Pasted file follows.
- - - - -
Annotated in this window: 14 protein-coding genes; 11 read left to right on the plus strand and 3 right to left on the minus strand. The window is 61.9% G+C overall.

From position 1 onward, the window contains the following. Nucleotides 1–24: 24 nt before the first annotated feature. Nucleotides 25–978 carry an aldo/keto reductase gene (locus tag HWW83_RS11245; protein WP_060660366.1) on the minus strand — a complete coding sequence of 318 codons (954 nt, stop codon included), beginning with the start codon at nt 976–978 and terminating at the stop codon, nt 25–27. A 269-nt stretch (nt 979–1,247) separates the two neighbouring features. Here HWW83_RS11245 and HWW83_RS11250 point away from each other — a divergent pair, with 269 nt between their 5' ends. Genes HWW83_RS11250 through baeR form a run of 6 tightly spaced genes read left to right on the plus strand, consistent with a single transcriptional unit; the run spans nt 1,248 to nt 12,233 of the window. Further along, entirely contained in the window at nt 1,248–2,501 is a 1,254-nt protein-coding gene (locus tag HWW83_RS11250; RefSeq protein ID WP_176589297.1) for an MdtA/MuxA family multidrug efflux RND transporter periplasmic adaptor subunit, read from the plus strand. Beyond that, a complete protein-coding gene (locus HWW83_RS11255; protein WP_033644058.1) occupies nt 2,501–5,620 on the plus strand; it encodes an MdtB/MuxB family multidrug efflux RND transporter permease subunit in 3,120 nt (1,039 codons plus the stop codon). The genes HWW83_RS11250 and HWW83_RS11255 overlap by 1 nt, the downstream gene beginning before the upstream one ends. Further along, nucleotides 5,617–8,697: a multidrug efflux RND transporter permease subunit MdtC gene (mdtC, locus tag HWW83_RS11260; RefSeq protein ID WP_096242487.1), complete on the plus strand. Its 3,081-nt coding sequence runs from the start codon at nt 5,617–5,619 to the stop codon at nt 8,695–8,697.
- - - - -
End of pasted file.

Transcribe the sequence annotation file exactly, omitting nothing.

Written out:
Annotated in this window: 14 protein-coding genes; 11 read left to right on the plus strand and 3 right to left on the minus strand. The window is 61.9% G+C overall.

From position 1 onward, the window contains the following. Nucleotides 1–24: 24 nt before the first annotated feature. Nucleotides 25–978 carry an aldo/keto reductase gene (locus tag HWW83_RS11245; protein WP_060660366.1) on the minus strand — a complete coding sequence of 318 codons (954 nt, stop codon included), beginning with the start codon at nt 976–978 and terminating at the stop codon, nt 25–27. A 269-nt stretch (nt 979–1,247) separates the two neighbouring features. Here HWW83_RS11245 and HWW83_RS11250 point away from each other — a divergent pair, with 269 nt between their 5' ends. Genes HWW83_RS11250 through baeR form a run of 6 tightly spaced genes read left to right on the plus strand, consistent with a single transcriptional unit; the run spans nt 1,248 to nt 12,233 of the window. Further along, entirely contained in the window at nt 1,248–2,501 is a 1,254-nt protein-coding gene (locus tag HWW83_RS11250; RefSeq protein ID WP_176589297.1) for an MdtA/MuxA family multidrug efflux RND transporter periplasmic adaptor subunit, read from the plus strand. Beyond that, a complete protein-coding gene (locus HWW83_RS11255; protein WP_033644058.1) occupies nt 2,501–5,620 on the plus strand; it encodes an MdtB/MuxB family multidrug efflux RND transporter permease subunit in 3,120 nt (1,039 codons plus the stop codon). The genes HWW83_RS11250 and HWW83_RS11255 overlap by 1 nt, the downstream gene beginning before the upstream one ends. Further along, nucleotides 5,617–8,697: a multidrug efflux RND transporter permease subunit MdtC gene (mdtC, locus tag HWW83_RS11260; RefSeq protein ID WP_096242487.1), complete on the plus strand. Its 3,081-nt coding sequence runs from the start codon at nt 5,617–5,619 to the stop codon at nt 8,695–8,697.